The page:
This month’s batch of Hillary Clinton emails might not create any new legal headaches for the Democratic frontrunner—but it will make her current political one even more painful.
According to the State Department, the tranche of Clinton’s previously private emails set to be released at 9 p.m. on Monday includes roughly 150 messages that contained information that has since been deemed classified. “We look at these emails and we upgrade them as necessary as we see fit,” State spokesman Mark Toner told reporters on Monday. “We stand by our position that the information we upgraded was not marked classified at the time it was sent.”
The since-redacted information, according to the agency, has been classified as “confidential,” not at the higher “top secret” level.
After Monday’s release of roughly 7,000 pages worth of emails, the State Department will have made public roughly a quarter of the 55,000 or so pages that Clinton and her team turned over to the agency late last year. By court order, the department has until Jan. 29, 2016—the Friday before the Iowa Caucus—to release all of the emails. That timetable all but ensures a steady drip-drip-drip of unfavorable coverage for the Democratic frontrunner between now and 2016’s first nominating contest.
The previously released batches of Clinton’s emails included 63 messages that had been partially redacted due to security concerns, according to Politico’s Josh Gerstein. The State Department has maintained that all of that information was classified only after-the-fact as well—although intelligence community watchdogs have disputed that claim. In that regard, then, the newest revelation that Clinton sent or received sensitive information on her private account doesn’t raise new questions as much it re-raises the same ones: Did Clinton know the information was sensitive at the time she handled it? Should she have known that it would one day be classified?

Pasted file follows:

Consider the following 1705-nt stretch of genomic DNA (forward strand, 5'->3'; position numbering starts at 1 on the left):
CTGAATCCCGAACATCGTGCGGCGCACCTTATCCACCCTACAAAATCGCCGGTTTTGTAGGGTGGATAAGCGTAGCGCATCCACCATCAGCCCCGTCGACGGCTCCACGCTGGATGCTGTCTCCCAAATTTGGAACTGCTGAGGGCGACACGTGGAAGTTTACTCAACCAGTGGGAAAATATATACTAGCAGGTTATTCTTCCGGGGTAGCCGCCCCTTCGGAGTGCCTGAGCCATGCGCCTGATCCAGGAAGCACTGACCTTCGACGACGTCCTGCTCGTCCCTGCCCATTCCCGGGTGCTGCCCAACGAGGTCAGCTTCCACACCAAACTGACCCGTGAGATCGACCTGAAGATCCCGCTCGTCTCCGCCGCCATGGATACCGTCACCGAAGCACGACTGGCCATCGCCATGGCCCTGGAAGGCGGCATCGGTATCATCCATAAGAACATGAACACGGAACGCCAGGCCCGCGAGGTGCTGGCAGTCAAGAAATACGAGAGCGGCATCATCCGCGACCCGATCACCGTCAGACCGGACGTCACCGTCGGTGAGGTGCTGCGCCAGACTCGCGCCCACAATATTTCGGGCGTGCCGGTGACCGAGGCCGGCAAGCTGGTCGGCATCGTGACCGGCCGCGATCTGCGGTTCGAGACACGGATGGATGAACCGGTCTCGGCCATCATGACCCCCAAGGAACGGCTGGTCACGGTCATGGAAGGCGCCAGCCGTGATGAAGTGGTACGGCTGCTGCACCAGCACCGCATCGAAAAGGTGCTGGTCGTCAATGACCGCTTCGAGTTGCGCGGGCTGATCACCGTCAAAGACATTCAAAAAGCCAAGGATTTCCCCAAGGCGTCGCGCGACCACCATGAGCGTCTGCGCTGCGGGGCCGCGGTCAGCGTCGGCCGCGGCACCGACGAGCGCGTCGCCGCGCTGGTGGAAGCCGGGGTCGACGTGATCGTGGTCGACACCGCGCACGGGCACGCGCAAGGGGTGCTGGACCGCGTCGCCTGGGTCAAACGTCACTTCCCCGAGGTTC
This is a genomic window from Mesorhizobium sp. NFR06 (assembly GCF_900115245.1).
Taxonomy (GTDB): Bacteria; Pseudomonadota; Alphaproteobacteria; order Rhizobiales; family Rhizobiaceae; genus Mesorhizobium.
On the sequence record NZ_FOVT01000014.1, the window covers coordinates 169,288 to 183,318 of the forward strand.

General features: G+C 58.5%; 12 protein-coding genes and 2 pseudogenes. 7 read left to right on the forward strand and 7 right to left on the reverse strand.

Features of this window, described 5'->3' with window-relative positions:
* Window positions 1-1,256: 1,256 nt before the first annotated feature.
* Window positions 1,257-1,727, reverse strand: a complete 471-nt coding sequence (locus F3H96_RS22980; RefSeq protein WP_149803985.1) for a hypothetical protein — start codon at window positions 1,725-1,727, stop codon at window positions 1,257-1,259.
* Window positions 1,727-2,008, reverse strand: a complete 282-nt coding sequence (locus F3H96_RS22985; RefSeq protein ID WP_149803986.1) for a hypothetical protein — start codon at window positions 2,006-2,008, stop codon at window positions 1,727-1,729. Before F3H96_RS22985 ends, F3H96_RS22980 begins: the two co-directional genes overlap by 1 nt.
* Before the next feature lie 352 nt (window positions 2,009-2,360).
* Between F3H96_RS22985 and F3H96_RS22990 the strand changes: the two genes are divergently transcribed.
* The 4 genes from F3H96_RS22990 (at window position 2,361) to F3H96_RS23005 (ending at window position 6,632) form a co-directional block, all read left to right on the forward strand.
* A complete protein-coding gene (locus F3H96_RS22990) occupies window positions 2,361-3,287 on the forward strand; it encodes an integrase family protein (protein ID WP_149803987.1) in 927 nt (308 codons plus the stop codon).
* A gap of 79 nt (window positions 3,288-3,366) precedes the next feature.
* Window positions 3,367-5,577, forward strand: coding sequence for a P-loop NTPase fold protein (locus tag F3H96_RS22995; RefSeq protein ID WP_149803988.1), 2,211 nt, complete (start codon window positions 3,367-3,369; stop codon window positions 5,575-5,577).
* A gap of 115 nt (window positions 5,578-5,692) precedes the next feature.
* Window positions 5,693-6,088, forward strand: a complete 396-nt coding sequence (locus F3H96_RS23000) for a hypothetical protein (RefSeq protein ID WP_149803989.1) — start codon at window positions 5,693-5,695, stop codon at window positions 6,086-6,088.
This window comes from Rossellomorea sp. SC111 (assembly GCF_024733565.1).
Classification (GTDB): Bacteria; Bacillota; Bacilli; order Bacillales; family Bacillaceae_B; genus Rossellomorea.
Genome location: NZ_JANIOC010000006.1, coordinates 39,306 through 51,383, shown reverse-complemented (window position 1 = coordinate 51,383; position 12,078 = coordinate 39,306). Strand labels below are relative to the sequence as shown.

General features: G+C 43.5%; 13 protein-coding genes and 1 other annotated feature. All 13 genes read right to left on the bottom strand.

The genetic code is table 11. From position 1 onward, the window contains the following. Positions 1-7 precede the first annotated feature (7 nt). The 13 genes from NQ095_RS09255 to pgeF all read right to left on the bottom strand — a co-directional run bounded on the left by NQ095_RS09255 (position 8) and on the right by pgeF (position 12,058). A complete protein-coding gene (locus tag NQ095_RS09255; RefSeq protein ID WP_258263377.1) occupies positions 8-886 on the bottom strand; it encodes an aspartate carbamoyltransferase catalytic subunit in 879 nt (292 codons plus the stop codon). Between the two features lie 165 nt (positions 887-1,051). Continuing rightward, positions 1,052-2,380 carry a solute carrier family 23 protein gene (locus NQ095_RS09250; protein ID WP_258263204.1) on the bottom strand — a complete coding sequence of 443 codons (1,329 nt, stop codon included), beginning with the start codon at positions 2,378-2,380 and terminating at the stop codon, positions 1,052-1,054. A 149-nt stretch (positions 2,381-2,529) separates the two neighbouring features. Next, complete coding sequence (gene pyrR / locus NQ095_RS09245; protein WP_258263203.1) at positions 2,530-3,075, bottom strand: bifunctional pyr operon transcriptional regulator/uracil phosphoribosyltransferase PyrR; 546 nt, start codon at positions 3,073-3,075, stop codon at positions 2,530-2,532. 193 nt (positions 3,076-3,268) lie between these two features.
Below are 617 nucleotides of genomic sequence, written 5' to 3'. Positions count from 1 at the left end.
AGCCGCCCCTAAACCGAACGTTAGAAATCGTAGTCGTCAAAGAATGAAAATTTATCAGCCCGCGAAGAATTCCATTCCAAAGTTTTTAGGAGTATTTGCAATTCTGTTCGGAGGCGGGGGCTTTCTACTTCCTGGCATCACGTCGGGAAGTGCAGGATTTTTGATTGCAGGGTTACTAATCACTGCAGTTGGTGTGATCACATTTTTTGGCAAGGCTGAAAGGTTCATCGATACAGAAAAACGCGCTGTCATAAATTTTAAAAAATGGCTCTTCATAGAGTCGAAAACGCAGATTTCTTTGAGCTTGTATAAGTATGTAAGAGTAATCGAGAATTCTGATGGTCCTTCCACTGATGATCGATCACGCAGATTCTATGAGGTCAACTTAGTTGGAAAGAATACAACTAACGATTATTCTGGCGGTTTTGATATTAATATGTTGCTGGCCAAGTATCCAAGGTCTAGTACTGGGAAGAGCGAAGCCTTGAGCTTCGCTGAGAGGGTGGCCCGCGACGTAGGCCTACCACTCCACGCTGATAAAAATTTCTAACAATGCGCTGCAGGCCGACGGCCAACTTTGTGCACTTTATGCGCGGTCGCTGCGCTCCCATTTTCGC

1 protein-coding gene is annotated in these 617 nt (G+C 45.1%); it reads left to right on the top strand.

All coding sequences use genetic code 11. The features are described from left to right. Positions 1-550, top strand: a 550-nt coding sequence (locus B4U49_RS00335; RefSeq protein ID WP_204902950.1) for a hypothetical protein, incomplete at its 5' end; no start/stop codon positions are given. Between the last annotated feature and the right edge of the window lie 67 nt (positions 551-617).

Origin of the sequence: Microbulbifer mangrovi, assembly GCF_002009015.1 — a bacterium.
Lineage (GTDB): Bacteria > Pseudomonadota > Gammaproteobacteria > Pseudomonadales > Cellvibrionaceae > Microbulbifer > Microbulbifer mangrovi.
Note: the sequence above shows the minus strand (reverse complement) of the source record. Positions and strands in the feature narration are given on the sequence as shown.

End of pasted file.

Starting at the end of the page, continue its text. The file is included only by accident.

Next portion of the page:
The first question is likely unanswerable by reporters—and Clinton will almost certainly be shielded from prosecution as a result. It is illegal for someone to “knowingly” receive classified material and then turn around and send along that info in an unclassified email. But as long as Clinton can say she did not know that any classified information that crossed her server was classified at the time, many legal experts agree, she’s unlikely to face criminal charges. The second question, though, will continue to bring with it political repercussions: Claiming ignorance or indifference to how the intelligence community works may provide legal cover but it’s hardly a case for competence.
For (much!) more on Clinton’s private email saga, check out this detailed Slate explainer from earlier this month.